“The gelding the man rode, high stepped to the porch and came to halt not more than ten feet from where I sat,” Ralph said. “The feller sat straight in the saddle, dressed in a dark suit and tie and on a finger of his right hand a large silver ring glinted in the sun. He wore a wide brim leather hat, sweat stained and dusty. About the only thing in particular I recall about the man’s face were the blue eyes a looking down at me. He didn’t say anything for a moment or two and cut a chew from a plug of tobacco and carefully placed it in his mouth and then glanced up toward the doorway of the store.”
“Hello Mister,” the stranger said to Pa, now standing on the porch. “I’m looking to buy the acreage where the Wilson Spring is located. “Id be oblige if you would give me direction to the place.”
Ralph paused as if trying to recall the story more clearly. He was uncertain of his father’s answer, but did recall the man being sent on his way with vague instructions on how to find the place. Ralph’s father and the store owner agreed the place was not for sale and the matter although suspicious was dropped from the morning conversation.
The next day Ralph still a bit curious struck out for the Wilson Spring, a little more than two miles from his parents home. The spring according to Ralph was situated on a north slope among a number of larges stones and lay hidden beneath several old growth cedars trees.
“The first thing I noticed when I arrived at the spring was deep horse hoof prints at the edge of the pool.” Ralph recalled. “A huge flat stone had been moved exposing the rotted remains of a saddle bag and a rusted Colt, cap lock revolver lying nearby. Excited by the discovery I began rummaging through the brittle remains of the saddle bag and dang if I didn’t find in the dirt a gold twenty dollar gold coin. I went a little crazy then and tore up the ground where the rock had lain, but didn’t find anything else of value.”
The twenty dollar gold piece according to Ralph went into the family coffer and the old Colt put away and never seen again. The stranger as far as Ralph knew did not return, a mysterious fellow who some said had recovered stolen gold, (booty), taken during the Civil War from folks in the country.
Ralph has long passed on but the stranger that came to London Smoke one hot August day lives on soon to be resurrected in a book I am working on, titled, “A Stranger in London Smoke.”
The book is fiction, loosely based on the elusive man that arrived in London Smoke. Each chapter is chronicled in detail by a different character drawn unwittingly into the hunt for Baldnobbers. It is a tale of entwining love and hate to at last reveal the haunting secrets of Keith Bradshaw, A Stranger in London Smoke.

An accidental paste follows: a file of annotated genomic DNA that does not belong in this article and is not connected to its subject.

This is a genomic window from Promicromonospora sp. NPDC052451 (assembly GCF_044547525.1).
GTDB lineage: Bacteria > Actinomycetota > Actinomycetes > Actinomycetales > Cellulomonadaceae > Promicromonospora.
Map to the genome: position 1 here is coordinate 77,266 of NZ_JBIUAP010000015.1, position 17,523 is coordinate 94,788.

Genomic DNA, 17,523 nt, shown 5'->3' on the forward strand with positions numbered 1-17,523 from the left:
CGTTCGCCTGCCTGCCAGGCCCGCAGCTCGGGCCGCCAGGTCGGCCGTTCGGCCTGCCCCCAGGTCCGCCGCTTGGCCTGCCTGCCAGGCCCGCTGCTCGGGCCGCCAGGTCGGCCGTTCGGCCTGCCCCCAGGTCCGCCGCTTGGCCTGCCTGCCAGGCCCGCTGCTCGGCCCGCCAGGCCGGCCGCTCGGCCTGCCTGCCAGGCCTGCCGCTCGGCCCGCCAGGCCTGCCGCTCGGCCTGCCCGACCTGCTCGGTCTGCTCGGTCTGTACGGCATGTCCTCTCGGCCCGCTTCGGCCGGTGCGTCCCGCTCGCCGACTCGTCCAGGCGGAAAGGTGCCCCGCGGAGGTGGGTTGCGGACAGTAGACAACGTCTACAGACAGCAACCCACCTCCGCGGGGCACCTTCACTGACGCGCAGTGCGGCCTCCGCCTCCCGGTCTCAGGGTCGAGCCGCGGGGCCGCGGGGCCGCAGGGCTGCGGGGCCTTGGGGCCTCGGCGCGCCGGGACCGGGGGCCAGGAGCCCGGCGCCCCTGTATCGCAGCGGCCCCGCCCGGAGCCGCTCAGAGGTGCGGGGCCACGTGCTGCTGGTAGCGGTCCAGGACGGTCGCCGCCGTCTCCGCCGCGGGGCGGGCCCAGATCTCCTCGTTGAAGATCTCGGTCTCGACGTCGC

Saturday, August 2, 2008

Welcome to Bare Foot Pass

Welcome to Barefoot Pass from wherever you call home on Mother Earth or perhaps beyond into a far distant galaxy. This blog is not particularly about me, but pertains to many people and creatures, events, places and things that were and are important aspects of life.
Bare Foot Pass may not be an easy place to find, for it emerges from a deep hollow south at a bend in the Niangua River. It has been a rendezvous place many times over the years and will continue to be. Often at dawn river mist rising into rolling clouds shrouds this remote beautiful place where solitude can be found beneath spreading sycamore trees. In August during the Dog Days of summer not far below the bend, gar fish can be seen floating near the surface, images of prehistory. Deer, turkey, beaver and muskrats abound. In the shadowed canopies of the trees, Bald Eagles and hawks of many kinds sit in wait for prey. In the first light of dawn Buzzards can be seen in the barren limbs of trees, their damp wings outstretched a ritual as old as time and soon the birds will rise into the sky to drift lazily in the winds.
South through Bare Pass is a virtual destination on these pages and can be found quite easily. Stories are many of the river, its people and history, but sadly much of today’s stories are endless lines of canoes, broken bottles and disregard for the river. Yet there are place that remain pristine and offer a view into the past.
The Niangua River Legacy embraces many aspects of time and of course will continue into the future. It is a journey across the Ozarks and yes beyond. Come often to this place of solitude to look and listen.